RacketCon is for developers, contributors, programmers, educators, and bystanders. It’s an opportunity for all of us to share plans, ideas, and enthusiasm, and help shape the future of Racket.
We plan on live streaming the event, as we have in the past.
This year, RacketCon will join the International Conference on Functional Programming (ICFP) and Strange Loop for a week of programming revelry in St. Louis, Missouri at the Union Station Hotel. Specifically, we are in the Jeffersonian and Knickerbocker rooms.
Buy your ticket at Eventbrite.
Chris GauthierDickey and Jeffrey Edgington
Stephen R. Foster
David Thrane Christiansen
This year during Office Hours we are organizing a handful of small groups of Racketeers to lead focused sections. Groups will be loosely united around a common field such as “types” or “web programming”. There are two different kinds of groups which we’re calling “teams” and “workshops”:
Teams are Racketeers who wish to work on community projects in a specific field. For example, a “testing team” may choose a set of Racket testing packages to improve with documentation, features, bug fixes, etc.
Workshops are Racketeers who wish to give Racket newcomers hands-on lessons in a specific field, such as with some sort of tutorial project.
Please see the coordination page on the wiki:
2018 RacketCon Office Hours Teams & Workshops.
The Racket community aims to improve the world through programming. It started with the goal of introducing everyone to the wonderful world of program design, with a spirit of full inclusion and no emphasis on any specific group. Over time it has grown into a full-fledged professional community with a well-known reputation for helpfulness and openness on its on-line communication channels. The organizers want to encourage an equally open exchange of ideas at RacketCon, the community’s in-person meet-up.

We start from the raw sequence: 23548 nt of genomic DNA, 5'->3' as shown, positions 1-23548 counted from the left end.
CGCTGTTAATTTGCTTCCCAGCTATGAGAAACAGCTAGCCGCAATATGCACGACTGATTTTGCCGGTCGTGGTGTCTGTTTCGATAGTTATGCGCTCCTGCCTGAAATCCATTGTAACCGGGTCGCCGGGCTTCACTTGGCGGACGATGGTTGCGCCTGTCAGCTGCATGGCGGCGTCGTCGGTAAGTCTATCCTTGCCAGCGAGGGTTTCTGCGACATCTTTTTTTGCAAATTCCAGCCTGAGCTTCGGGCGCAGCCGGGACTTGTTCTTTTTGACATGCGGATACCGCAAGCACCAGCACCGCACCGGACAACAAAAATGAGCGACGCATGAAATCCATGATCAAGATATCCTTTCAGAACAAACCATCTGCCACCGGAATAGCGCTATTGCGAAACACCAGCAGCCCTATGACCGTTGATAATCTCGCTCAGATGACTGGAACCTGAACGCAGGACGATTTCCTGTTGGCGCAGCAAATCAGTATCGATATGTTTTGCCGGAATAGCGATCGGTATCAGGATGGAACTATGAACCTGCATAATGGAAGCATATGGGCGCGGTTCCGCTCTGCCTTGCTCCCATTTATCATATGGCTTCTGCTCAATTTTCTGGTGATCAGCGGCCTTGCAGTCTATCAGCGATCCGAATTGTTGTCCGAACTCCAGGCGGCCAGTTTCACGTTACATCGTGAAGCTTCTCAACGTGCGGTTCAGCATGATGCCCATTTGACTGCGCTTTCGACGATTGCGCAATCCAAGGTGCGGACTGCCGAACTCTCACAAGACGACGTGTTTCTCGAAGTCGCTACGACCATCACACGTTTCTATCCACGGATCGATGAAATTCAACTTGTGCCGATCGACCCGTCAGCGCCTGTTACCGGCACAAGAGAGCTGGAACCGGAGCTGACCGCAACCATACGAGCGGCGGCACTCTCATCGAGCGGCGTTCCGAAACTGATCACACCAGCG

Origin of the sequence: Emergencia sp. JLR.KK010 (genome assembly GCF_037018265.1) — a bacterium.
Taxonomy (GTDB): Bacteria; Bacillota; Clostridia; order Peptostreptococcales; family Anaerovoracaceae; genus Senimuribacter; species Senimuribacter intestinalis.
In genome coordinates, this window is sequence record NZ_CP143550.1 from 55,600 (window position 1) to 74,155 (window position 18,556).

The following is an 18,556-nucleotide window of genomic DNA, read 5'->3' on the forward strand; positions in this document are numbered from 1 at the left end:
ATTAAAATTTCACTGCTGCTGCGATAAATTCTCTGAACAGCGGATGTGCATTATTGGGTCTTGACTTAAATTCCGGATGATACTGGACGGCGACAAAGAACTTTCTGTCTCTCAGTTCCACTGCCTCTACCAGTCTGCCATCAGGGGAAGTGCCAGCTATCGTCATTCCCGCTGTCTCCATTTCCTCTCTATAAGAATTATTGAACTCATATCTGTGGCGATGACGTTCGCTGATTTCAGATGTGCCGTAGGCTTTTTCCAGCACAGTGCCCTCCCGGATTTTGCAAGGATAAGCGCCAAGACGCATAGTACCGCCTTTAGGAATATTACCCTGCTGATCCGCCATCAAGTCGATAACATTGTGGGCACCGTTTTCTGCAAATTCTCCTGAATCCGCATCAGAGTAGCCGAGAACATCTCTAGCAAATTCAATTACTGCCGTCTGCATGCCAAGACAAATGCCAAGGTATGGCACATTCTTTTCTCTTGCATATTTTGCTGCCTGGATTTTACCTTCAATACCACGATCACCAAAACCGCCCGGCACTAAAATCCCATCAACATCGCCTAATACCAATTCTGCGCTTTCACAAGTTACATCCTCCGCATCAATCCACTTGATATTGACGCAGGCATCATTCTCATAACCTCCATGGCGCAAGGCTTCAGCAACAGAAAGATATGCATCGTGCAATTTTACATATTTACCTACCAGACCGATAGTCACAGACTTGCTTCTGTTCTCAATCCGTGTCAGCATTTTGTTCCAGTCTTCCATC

This spirit requires an environment that enables all to participate without fear of personal harassment. We define harassment as unwelcome or hostile behavior, that is, behavior that focuses on people instead of ideas. The ACM’s anti-harassment policy lists a variety of specific unacceptable factors and behaviors. The organizers consider responses such as “just joking,” or “teasing,” or being “playful” as unacceptable.
Anyone witnessing or subject to unacceptable behavior should notify one of the RacketCon organizers (Matthew Flatt or Jay McCarthy.)
If a participant engages in harassing behavior, the conference organizers may take any action they deem appropriate, from a warning of the offender to an expulsion from the conference [without refund].
[The wording of this policy is directly derived from that of the SNAPL conference, with thanks.]
If you would like to sponsor, please contact the organizers. The
#%kernel tier’s names and logos will appear on all RacketCon printed materials and advertisements.
“I was wandering through the darkness, groping for anything to hold on to. The heat and exhaustion was unbearable and I felt that I could not move any longer. At the last moment before collapse, my fingers just barely touched something cold and solid. I stumbled forward and grasped at it with all my being. It was a door knob. When I opened the door, I stumbled through and felt a cool comfort that was indescribable in the moment. When my eyes acclimatized to my new surroundings, I realized that I was at RacketCon.”
—Satisfied Customer, RacketCon 2017